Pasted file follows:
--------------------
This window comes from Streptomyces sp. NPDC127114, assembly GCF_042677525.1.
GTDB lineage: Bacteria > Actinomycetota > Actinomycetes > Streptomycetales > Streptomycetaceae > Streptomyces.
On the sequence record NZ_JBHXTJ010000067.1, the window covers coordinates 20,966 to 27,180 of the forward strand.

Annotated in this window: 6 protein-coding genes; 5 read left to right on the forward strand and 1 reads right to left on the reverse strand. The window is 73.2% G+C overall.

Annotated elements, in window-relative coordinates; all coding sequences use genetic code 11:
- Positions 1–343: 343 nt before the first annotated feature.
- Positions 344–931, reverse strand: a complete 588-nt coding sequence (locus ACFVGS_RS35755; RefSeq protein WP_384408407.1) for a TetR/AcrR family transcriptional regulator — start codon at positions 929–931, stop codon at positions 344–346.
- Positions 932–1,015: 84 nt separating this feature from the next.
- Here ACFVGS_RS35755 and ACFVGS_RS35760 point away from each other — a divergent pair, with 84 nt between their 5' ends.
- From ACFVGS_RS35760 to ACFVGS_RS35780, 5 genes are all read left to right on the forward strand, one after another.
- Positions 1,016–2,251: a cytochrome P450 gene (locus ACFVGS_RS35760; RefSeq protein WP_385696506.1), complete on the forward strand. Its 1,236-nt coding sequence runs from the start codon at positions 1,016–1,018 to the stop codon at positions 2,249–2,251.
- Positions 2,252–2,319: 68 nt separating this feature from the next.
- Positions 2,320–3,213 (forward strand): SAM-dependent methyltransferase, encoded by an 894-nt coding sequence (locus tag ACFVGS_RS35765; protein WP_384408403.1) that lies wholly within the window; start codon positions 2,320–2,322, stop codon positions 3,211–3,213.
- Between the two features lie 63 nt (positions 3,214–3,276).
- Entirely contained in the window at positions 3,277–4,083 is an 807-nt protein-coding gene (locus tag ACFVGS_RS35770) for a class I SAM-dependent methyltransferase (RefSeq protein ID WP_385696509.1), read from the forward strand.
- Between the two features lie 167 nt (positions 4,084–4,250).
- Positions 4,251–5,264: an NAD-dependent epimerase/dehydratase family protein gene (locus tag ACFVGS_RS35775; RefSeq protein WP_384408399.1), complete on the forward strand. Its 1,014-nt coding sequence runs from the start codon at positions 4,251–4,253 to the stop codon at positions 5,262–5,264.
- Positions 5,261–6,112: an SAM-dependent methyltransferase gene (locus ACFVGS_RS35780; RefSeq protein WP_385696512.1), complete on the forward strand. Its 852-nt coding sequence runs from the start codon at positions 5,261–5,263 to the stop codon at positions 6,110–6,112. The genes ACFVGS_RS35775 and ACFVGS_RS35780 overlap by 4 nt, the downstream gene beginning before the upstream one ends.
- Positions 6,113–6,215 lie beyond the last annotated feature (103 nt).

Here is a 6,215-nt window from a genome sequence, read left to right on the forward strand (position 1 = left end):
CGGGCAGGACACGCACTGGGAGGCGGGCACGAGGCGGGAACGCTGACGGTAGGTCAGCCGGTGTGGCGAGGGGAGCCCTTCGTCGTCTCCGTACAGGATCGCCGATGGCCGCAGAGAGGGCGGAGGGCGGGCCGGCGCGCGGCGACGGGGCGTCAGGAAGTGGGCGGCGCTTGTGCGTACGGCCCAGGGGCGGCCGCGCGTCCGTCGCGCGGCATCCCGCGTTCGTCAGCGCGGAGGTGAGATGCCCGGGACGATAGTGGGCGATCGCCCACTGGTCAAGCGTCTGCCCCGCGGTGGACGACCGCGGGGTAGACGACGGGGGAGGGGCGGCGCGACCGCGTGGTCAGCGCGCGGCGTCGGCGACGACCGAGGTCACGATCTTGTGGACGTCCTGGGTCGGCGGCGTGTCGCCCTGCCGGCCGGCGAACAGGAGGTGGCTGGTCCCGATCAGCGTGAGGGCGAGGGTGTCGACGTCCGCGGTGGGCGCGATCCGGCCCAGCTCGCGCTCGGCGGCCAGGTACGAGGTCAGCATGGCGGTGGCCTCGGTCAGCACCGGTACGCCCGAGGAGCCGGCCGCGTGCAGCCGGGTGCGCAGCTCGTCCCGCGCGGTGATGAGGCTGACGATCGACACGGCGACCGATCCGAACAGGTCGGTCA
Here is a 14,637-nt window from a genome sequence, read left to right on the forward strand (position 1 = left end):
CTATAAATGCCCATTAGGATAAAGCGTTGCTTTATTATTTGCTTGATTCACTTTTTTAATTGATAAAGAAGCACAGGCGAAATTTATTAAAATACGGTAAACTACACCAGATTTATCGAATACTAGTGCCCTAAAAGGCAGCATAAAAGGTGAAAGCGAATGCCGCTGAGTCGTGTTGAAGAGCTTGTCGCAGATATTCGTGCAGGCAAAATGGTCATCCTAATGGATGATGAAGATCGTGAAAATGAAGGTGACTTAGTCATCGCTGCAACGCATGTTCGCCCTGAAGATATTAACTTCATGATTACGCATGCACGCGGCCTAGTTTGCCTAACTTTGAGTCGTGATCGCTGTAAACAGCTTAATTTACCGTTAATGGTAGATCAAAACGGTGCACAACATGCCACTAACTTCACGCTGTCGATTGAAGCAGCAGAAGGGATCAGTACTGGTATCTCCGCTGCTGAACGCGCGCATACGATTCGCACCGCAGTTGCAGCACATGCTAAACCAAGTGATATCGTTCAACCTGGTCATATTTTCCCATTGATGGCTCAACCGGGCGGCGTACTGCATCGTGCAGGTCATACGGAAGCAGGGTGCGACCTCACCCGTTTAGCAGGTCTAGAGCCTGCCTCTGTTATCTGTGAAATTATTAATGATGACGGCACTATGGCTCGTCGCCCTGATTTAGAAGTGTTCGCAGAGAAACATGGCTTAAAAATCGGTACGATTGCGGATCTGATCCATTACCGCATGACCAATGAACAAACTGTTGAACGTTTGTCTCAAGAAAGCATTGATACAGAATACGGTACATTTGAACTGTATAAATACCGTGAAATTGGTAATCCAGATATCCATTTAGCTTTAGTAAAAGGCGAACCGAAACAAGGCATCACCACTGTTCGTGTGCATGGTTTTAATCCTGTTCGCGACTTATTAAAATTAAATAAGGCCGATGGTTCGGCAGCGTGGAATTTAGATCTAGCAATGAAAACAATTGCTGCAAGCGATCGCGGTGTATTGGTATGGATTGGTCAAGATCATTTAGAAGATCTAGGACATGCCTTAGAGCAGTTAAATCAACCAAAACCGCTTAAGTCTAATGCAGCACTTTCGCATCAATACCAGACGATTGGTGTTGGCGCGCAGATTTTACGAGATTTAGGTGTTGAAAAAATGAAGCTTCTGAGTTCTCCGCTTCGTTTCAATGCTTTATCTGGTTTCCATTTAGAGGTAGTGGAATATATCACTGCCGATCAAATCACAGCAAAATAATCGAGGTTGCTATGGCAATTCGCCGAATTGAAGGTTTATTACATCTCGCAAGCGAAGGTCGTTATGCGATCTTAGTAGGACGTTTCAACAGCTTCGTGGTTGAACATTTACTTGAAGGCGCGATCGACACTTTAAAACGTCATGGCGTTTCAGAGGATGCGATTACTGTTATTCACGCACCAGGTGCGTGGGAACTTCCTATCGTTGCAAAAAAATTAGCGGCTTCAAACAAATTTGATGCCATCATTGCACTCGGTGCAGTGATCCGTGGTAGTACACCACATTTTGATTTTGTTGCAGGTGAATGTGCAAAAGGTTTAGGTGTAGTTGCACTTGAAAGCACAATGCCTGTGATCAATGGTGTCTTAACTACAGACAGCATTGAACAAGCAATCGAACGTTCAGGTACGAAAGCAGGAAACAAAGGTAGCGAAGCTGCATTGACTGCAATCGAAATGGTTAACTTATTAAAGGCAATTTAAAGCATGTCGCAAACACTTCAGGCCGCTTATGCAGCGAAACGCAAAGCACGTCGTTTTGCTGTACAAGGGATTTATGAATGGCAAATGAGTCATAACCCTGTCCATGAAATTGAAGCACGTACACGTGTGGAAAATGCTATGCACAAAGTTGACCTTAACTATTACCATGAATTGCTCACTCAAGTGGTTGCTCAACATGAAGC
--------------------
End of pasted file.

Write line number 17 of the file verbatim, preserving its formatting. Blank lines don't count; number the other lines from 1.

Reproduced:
- Positions 4,251–5,264: an NAD-dependent epimerase/dehydratase family protein gene (locus tag ACFVGS_RS35775; RefSeq protein WP_384408399.1), complete on the forward strand. Its 1,014-nt coding sequence runs from the start codon at positions 4,251–4,253 to the stop codon at positions 5,262–5,264.